Egypt's grand mufti visited the Al-Aqsa mosque in Jerusalem on Wednesday, AFP reported, citing a senior Muslim official.
The official, Azzam al-Khatib, told AFP that Ali Gomaa, Egypt's highest religious authority, “came for a religious visit to Al-Aqsa mosque” along with Jordan's Prince Ghazi bin Mohammed, King Abdullah II's cousin and advisor on religious issues.
The two men also visited the Church of the Holy Sepulchre and the Greek Orthodox patriarchate, Khatib said.
Jordan's ministry of Islamic affairs said the visit was in accordance with a command from the Prophet Mohammed to visit only three mosques on pilgrimage -- Al-Aqsa and the mosques in Mecca and Medina, Saudi Arabia.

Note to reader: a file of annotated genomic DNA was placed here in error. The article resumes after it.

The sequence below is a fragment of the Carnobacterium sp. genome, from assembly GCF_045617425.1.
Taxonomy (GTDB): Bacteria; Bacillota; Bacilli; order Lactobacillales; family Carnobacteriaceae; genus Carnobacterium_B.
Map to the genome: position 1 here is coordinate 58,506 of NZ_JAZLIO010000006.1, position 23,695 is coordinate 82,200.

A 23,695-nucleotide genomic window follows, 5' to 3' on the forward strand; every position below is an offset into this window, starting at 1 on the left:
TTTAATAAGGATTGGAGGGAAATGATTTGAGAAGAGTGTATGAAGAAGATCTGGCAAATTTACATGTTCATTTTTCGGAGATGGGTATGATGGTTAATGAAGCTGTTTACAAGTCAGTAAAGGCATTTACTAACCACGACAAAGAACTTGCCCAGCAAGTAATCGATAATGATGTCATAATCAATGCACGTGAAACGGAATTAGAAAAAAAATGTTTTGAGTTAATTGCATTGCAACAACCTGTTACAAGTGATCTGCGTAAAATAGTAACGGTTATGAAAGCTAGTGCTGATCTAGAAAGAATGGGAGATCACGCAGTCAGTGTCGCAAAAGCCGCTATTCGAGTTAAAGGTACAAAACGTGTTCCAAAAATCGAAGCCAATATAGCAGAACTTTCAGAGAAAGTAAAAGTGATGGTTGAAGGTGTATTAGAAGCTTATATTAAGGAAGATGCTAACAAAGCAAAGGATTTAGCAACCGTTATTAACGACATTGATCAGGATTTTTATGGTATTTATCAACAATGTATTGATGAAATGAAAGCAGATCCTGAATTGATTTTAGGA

The ministry’s statement added that Palestinian Authority Chairman Mahmoud Abbas had “called on Muslims everywhere to visit Al-Aqsa and revitalize it by filling it with worshippers and pilgrims.”
The statement was referring to comments Abbas made at a conference in Qatar in February, in which he accused Israel of trying to remove Jerusalem’s Arab and Christian character, and called for Arabs to march on Jerusalem.
The statement added, “This trip ... is seen as an effort to encourage Muslims who are able to visit Al-Aqsa Mosque, one of Islam's three holiest sites, and Islam's first Qiblah (direction of prayer).”
The visit comes despite the fact that Qatar-based Sheikh Yusuf al-Qaradawi, an Egyptian, recently said in a religious edict that Muslims should not visit Jerusalem “because it requires dealing with Zionist embassies to obtain visas.”
AFP quoted Qaradawi’s edict as having said that “Such visits might also give legitimacy to the occupation and could be seen as normalization.”
Earlier this month, noted the report, the Jordanian king's half-brother, Prince Hashim, paid a similar visit to Jerusalem. Jordan's Interior Minister Mohammad Raud also visited Jerusalem this week.